In her community column this week, Emily Paine Carter quotes from “The Place that Proudly Bore Us.” Roanoke College professor Melanie Almeder wrote the poem for the inauguration of Roanoke College President Michael Maxey. Here is the full text (be sure to click “read more”), courtesy of Roanoke College:
“The Place that Proudly Bore Us” (for President Maxey)
had brick edifices long acquainted with humility.
They were old witness to summer’s green insistence,
to the late days in October when the sugar maples blazed
yellow like some light-bearing beings. There we began
and began again, the new thought, the better idea
like a restless benediction among us. Some days
you could glance up from a desk and there were the mountains,
as vague as a blue haze. Some days, you glanced up from a book
and they looked as certain as spines, leaf-thick,
above which hawks swung in their slow loops,
along which so many years had moved. Our century
had long known that knowledge was no innocent, yoked as it could be
to the ox of empire; complicit as it could be in the disappearance
of innocents. We knew the best truths were not well-heeled,
not rarified objects set on the polished shelves of self. So there was,
in that place, a restless faith. The best among us
built houses for people they’d never meet; meditated
on the life of a cell for what it might heal; kneeled at the beds of the dying.
The best among us tracked trickster politics, calculated the weight of space,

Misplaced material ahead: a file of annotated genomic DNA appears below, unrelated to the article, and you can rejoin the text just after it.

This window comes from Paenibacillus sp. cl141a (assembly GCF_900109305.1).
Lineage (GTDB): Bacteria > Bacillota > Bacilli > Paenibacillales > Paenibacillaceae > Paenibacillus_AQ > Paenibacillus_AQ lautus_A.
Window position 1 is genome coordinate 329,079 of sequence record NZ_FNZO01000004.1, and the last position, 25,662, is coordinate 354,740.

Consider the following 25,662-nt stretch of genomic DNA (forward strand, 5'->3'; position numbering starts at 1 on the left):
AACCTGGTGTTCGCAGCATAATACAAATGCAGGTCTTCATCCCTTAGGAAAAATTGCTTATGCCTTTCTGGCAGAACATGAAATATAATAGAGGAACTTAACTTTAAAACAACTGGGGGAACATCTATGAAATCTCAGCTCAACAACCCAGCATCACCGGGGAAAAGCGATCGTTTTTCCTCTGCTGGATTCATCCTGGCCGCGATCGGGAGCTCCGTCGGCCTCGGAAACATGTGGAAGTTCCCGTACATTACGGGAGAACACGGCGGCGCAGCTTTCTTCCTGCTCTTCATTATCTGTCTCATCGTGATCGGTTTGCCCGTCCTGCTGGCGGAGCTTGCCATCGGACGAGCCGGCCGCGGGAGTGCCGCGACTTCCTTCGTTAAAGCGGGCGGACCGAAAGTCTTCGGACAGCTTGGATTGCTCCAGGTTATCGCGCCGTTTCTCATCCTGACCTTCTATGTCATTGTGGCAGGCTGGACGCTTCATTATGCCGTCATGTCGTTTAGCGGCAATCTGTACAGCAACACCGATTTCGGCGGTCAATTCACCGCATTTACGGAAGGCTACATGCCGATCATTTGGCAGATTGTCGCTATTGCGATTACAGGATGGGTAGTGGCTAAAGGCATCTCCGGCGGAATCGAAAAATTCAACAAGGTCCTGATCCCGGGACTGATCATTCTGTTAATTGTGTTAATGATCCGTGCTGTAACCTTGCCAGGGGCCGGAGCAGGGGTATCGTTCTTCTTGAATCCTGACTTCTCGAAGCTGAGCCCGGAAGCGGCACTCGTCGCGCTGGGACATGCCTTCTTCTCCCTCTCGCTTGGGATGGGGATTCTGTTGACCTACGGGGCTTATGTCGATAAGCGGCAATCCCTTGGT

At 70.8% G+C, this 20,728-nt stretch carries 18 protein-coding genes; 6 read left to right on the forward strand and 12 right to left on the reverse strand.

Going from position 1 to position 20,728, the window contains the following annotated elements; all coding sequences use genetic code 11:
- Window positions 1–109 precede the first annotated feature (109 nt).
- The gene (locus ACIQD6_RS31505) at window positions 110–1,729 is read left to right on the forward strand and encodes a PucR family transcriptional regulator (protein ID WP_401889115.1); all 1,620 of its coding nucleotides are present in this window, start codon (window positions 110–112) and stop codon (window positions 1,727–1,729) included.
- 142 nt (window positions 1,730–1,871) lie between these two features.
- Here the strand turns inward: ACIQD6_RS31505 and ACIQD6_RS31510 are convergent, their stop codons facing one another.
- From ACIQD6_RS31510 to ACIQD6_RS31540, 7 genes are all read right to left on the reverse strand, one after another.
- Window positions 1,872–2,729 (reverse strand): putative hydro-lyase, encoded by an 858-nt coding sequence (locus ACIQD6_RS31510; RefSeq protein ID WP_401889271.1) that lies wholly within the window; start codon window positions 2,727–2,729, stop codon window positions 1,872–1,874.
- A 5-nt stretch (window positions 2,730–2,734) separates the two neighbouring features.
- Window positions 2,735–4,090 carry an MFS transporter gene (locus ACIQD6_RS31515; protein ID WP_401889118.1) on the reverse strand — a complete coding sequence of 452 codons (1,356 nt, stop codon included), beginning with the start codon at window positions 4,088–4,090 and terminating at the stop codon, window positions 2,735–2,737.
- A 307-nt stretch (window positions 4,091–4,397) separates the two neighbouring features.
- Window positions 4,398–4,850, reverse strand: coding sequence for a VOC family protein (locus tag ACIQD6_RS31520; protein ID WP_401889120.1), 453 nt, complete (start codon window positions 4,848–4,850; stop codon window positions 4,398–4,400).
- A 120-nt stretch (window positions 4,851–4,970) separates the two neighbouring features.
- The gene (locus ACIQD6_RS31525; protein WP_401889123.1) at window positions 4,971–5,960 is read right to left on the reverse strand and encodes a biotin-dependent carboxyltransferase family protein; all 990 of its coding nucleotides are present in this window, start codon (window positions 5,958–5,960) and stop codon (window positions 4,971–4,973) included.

wandered knee-deep through blue waters to record the life spans of fish.
The best among us still believed history might teach us.
The best among us disagreed; the best among us gazed deeply
into the texts of ancients to gather the threads of peace,
to weave a necessary grace. And “when that winter of life
does pass before us,” snow making our days into a white hush,
may the quiet recall a mother who said, do your best, and might the book
fallen open recall this place, the knowledge that was made,
that asked what it meant to be human, to be something like holy.
(c) 2007 Melanie Almeder. All rights reserved.
Note: The title and the line “when that winter of life does pass before us” are borrowed from the Roanoke College Alma Mater Hymn. The alma mater words were written by Grace Bosworth, with music by Dr. Frank Williams.
Dr. Melanie Almeder, associate professor of English, is an award-winning writer and poet. Almeder’s writing has been published in a range of journals including: “Poetry,” “32 Poems,” “The Seneca Review” and “Five Points.” Her first book of poems, On Dream Street, won the Editor’s Prize at Tupelo Press and was published in February 2007. She is currently revising a second book of poems, Red Undoing, and working on a series of essays about writers in exile. On Dream Street is available at the Roanoke College Bookstore and Tupelo Press www.tupelopress.org.